Venezuelan people are currently being held hostage by both a civic-military dictatorship and an interference campaign and economic siege by the US imperialist government. During the blackout, Trump administration announced it was recalling its diplomatic staff in Caracas and the Maduro government responded by “expelling” those officials. Interference continues to rise. However, this does not prove that the electric collapse was the result of a cyber sabotage attempt on the part of the USA. It would be unjust to recognise these sabotage claims without evidence, until they can be proven. That is called conspiracy. It would not be the first time the government has lied about alleged sabotage to evade its responsibilities; the track record is extensive. The most notorious case is that of the explosion at the Amuay refinery on 26 August 2012, in which more than 40 people died and more than 150 were injured. In 2013, the government confirmed initial “suspicions” that it was a terrorist sabotage. However, the supposed terrorist attack, the most severe in our history, was never officially commemorated as such, nor was a report ever published with the conclusions of the investigation. Before the explosion, the oil workers, led by the C-cura revolutionaries and the Socialism and Liberty Party (PSL), had condemned the operational collapse of the refineries and the increasing frequency and severity of accidents, resulting in a government response of redundancies and prosecutions. The “electrical war” could possibly have the same fate as the “terrorist attack” of Amuay: oblivion from the state.
Boliburgues looting created the conditions for the collapse
The repression of the government could not hide what many workers and experts had been predicting for many years: that corruption, incompetence and total lack of investment made an electricity crisis inevitable. In 2016, journalist Víctor Amaya interviewed former Deputy Minister of Electricity of Chavez’s government, Víctor Poleo. He said that system decline was recognised in 2005 and that since 2007, energy supply has not met demand, which forces the implementation of rations. Political corruption halted power generation projects, such as the construction of Tocoma dam on the Caroní River, which was to be built between 2002 and 2012 at a cost of two billion dollars. The contract, awarded to the Brazilian company Odebrecht, rocketed to a cost of ten billion dollars and was never completed. The wind farm projects in the states of Falcón and Zulia also failed. They generated less than 1% of the energy consumed in the country, despite the many millions of dollars pumped into them by the corrupt systems of Chavismo. The creation of thermoelectric energy has also fallen, leaving the country relying heavily on the Guri dam.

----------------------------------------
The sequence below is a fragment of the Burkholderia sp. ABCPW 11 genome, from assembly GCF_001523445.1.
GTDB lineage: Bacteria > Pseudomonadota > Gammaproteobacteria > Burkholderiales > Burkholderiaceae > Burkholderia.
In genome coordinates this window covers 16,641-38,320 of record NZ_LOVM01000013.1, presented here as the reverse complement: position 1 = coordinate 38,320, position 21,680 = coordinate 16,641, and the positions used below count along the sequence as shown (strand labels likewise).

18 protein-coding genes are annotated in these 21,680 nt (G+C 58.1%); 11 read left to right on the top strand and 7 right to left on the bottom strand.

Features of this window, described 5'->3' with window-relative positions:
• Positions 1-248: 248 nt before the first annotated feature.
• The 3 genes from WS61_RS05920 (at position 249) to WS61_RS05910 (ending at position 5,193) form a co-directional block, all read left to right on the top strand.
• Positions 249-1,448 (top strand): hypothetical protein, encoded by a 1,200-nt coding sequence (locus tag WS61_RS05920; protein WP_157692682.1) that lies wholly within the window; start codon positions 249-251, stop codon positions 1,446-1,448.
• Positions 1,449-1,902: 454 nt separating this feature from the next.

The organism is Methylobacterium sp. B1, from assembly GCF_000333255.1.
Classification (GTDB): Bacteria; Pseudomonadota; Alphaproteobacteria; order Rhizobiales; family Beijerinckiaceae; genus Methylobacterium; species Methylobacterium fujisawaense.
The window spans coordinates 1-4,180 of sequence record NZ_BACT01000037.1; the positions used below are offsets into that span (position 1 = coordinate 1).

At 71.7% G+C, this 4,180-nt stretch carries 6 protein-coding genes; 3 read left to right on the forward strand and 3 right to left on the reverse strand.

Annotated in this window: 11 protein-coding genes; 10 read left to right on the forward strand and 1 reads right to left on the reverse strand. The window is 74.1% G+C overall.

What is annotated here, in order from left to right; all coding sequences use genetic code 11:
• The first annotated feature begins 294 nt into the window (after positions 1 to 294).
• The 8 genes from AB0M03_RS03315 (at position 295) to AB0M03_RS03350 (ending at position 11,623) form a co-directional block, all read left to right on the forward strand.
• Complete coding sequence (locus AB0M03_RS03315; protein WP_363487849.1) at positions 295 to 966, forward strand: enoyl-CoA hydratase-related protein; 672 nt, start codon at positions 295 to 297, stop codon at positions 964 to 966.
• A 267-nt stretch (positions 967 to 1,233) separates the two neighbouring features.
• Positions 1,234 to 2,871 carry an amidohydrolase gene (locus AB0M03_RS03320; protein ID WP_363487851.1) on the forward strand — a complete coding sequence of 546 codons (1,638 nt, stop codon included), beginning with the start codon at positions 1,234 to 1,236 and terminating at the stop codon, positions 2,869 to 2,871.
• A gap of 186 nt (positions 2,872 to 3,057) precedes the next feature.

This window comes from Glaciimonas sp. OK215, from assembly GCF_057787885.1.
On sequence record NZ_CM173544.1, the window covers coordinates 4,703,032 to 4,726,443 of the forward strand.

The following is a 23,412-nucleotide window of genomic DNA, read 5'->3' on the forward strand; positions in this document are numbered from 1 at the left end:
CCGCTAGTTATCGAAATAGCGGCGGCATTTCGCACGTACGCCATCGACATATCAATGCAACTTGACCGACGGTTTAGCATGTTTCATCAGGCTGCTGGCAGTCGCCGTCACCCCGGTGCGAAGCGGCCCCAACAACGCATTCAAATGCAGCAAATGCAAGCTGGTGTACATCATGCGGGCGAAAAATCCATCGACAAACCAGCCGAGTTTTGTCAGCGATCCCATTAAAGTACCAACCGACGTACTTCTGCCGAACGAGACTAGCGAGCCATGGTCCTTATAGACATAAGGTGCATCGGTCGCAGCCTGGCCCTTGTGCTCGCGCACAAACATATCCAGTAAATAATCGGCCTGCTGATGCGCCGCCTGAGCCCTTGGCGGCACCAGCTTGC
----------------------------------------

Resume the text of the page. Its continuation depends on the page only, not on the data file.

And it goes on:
Here is how the Chavismo era and the greatest oil boom in Venezuela’s history, was to succeed in destroying the electricity industry, coming into 2010 with an electrical emergency declaration that would become one of most destructive and corrupt operations in our history. In 2009, a severe drought caused a significant fall in power generation at the Guri dam. The deterioration of thermoelectric plants prevented supplying demand and the situation resulted in severe rationing, causing protests amongst the working class in regions such as Mérida and Zulia responded. In February 2010, Chávez announces an electrical emergency and awards dozens of contracts without fair bids for the importation of plant and equipment. One of the organizations that benefited the most from this contracting method was Derwick y Asociados, a questionable company run by a young middle-class group from Caracas, with no experience in the electrical field. They received a dozen contracts worth more than $ 2.5 billion to import equipment. They bought used equipment estimated at more than $ 1.4 billion from a US company, according to research carried out by journalists from several Venezuelan media platforms, including Armando.info. The research shows that Derwick had started proceedings related to the importation of electrical equipment up to a year before the electrical emergency was declared. This implies that there was an agreement with Chavez’s government for corrupt procedures. The pretention of the so-called “bolichicos”, a term coined by the opposition for the emerging bourgeois group created by Chavez’s government, has been scandalous, while the country suffers the deadly consequences of the electrical crisis. For example, one of Derwick’s owners, Alejandro Betancourt, bought a 1,600-hectare estate in Spain with a medieval castle outright. Meanwhile most of the scrap he imported in 2010 was unusable. Some equipment did not even work. The so-called “electric shield of Caracas”, in which millions of dollars were squandered, was a complete sham.